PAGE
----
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Water Use On Idaho’s Snake River Plain
This page contains archived content and is no longer being updated. At the time of publication, it represented the best available science.
August 9, 2006
For most of us, knowing how much water we use is a simple matter of opening the bill that arrives in the mail every month, but state and regional water managers have a far greater challenge. For water managers, water is used only when it is permanently removed from the ground or rivers. The water we use in our houses goes through the sewer and a treatment facility and back into a river or the ground where it can be re-used. For a water manager, the only time water is consumed is when it evaporates into the air or is soaked up by plants and then turned into water vapor (transpiration). Under this definition, measuring water use comes down to measuring evaporation and transpiration, or evapotranspiration.
Because satellites see a wide area at once, they are ideal tools for monitoring evapotranspiration. This image, based on data collected by the Landsat 5 satellite on August 9, 2006, shows evapotranspiration from vegetation on the Snake River Plain in south-central Idaho. Fields of irrigated crops are dark blue squares or circles, showing that the growing plants are taking up and transpiring water. Fallow and recently harvested fields are lighter blue. Surviving on the scant rain that falls on the high desert, the surrounding natural scrubland uses far less water. The scrubland, shown in the upper left corner of the image, is tan and pale blue. The diagonal line across the upper right corner of the image is a road.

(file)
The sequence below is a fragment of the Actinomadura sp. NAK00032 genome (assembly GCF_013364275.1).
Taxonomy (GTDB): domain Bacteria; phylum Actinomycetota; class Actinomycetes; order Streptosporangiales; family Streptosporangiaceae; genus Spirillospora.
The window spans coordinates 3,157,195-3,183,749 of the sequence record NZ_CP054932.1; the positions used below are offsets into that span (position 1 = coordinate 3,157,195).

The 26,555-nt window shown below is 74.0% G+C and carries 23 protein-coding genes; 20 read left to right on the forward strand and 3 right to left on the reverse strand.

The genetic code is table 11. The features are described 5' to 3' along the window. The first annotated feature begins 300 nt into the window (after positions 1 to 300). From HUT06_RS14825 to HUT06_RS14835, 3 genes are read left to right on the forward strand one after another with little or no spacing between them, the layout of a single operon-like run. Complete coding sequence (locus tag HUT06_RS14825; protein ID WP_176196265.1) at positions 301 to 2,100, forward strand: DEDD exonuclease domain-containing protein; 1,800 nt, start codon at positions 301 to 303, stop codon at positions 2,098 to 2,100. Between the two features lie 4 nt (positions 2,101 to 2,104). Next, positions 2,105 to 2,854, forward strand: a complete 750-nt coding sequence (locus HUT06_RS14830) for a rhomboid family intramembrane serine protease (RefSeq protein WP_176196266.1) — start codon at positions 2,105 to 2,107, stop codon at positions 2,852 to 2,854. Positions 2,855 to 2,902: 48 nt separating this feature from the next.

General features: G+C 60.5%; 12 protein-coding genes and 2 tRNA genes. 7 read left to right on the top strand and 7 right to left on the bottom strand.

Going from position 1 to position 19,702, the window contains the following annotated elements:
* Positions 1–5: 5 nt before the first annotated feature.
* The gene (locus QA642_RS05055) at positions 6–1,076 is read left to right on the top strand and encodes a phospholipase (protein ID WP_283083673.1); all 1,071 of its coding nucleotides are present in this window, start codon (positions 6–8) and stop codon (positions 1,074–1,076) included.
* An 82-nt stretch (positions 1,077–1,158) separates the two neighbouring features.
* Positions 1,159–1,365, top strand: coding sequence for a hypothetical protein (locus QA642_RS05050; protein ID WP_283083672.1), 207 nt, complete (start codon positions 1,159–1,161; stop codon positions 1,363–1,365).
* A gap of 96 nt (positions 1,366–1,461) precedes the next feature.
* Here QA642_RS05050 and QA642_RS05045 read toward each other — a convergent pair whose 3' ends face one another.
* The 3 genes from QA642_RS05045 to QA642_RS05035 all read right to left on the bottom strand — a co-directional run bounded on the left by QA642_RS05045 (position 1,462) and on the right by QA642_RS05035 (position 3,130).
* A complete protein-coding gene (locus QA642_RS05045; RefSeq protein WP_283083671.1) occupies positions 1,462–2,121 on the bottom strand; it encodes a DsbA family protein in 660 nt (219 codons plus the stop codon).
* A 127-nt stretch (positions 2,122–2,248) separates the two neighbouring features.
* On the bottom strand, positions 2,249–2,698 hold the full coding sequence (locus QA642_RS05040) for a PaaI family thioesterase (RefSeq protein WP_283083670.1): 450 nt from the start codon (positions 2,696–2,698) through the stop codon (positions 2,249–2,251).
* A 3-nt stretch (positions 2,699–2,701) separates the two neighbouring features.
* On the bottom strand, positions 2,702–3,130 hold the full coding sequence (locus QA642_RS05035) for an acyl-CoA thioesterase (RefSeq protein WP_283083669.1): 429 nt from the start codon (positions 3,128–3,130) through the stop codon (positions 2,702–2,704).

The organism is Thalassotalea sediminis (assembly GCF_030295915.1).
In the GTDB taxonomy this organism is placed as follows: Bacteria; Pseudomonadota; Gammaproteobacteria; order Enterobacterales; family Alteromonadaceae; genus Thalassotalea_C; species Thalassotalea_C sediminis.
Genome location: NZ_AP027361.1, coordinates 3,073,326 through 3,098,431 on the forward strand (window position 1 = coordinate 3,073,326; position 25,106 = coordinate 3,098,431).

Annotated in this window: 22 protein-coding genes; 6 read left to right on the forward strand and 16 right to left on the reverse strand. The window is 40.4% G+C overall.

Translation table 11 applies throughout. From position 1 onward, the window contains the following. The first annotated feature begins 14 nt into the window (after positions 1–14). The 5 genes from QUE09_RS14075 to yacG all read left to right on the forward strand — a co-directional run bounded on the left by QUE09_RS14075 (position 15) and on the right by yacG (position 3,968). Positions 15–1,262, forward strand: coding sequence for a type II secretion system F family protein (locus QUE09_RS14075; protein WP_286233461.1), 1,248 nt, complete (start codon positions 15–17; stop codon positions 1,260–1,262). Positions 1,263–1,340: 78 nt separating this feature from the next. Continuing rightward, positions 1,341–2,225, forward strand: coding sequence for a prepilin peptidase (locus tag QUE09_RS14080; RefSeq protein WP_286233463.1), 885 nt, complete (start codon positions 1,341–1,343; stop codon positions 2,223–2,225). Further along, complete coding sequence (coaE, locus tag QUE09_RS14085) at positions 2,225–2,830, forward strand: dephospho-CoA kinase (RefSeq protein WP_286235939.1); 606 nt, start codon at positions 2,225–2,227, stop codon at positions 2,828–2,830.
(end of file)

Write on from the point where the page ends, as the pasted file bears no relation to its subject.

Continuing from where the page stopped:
The image was created with a model that combines Landsat measurements of surface temperature and vegetation with weather data to estimate how much water is entering the atmosphere through evapotranspiration. The Idaho Department of Water Resources uses the model as a relatively inexpensive way to monitor water use on the 3.4 million acres of farmland that provide the economic base for the state.
To read more about how satellite data are contributing to water management in Idaho, please see Water Watchers on the Earth Observatory.
For more than 100 years, groups in the western United States have fought over water. During the 1880s, sheep ranchers and cattle ranchers argued over drinking water for their livestock on the high plains. In 1913, the city of Los Angeles began to draw water away from small agricultural communities in Owen Valley, leaving a dusty dry lake bed. In the late 1950s, construction of the Glen Canyon Dam catalyzed the American environmental movement. Today, farmers are fighting fishermen, environmentalists, and Native American tribes over the water in the Upper Klamath River Basin. The Landsat 7 satellite, launched by NASA and operated by the U.S. Geological Survey, documented an extreme drought in the area along the California/Oregon border in the spring of 2001.